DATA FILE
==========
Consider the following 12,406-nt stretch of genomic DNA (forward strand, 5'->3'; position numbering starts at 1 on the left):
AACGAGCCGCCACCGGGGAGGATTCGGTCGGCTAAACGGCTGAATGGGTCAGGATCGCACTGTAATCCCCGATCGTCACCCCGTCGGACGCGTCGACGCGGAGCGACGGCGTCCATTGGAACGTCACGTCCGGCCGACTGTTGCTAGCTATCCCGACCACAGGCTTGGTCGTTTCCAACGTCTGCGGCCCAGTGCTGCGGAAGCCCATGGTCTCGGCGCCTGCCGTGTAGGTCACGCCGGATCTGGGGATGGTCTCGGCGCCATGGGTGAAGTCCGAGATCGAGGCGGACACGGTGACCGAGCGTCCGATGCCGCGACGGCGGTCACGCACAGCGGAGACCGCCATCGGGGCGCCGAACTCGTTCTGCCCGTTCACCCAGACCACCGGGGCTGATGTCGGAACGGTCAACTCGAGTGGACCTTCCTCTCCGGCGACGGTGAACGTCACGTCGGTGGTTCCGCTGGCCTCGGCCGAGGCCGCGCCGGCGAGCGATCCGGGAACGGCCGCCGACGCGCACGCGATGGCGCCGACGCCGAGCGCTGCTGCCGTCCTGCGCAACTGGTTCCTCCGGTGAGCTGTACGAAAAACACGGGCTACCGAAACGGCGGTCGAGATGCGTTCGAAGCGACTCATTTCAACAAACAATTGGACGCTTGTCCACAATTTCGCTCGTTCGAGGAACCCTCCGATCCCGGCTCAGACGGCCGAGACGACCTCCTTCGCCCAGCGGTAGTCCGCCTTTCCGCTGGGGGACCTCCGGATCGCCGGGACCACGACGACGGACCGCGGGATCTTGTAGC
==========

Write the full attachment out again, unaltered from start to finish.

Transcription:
Consider the following 12,406-nt stretch of genomic DNA (forward strand, 5'->3'; position numbering starts at 1 on the left):
AACGAGCCGCCACCGGGGAGGATTCGGTCGGCTAAACGGCTGAATGGGTCAGGATCGCACTGTAATCCCCGATCGTCACCCCGTCGGACGCGTCGACGCGGAGCGACGGCGTCCATTGGAACGTCACGTCCGGCCGACTGTTGCTAGCTATCCCGACCACAGGCTTGGTCGTTTCCAACGTCTGCGGCCCAGTGCTGCGGAAGCCCATGGTCTCGGCGCCTGCCGTGTAGGTCACGCCGGATCTGGGGATGGTCTCGGCGCCATGGGTGAAGTCCGAGATCGAGGCGGACACGGTGACCGAGCGTCCGATGCCGCGACGGCGGTCACGCACAGCGGAGACCGCCATCGGGGCGCCGAACTCGTTCTGCCCGTTCACCCAGACCACCGGGGCTGATGTCGGAACGGTCAACTCGAGTGGACCTTCCTCTCCGGCGACGGTGAACGTCACGTCGGTGGTTCCGCTGGCCTCGGCCGAGGCCGCGCCGGCGAGCGATCCGGGAACGGCCGCCGACGCGCACGCGATGGCGCCGACGCCGAGCGCTGCTGCCGTCCTGCGCAACTGGTTCCTCCGGTGAGCTGTACGAAAAACACGGGCTACCGAAACGGCGGTCGAGATGCGTTCGAAGCGACTCATTTCAACAAACAATTGGACGCTTGTCCACAATTTCGCTCGTTCGAGGAACCCTCCGATCCCGGCTCAGACGGCCGAGACGACCTCCTTCGCCCAGCGGTAGTCCGCCTTTCCGCTGGGGGACCTCCGGATCGCCGGGACCACGACGACGGACCGCGGGATCTTGTAGC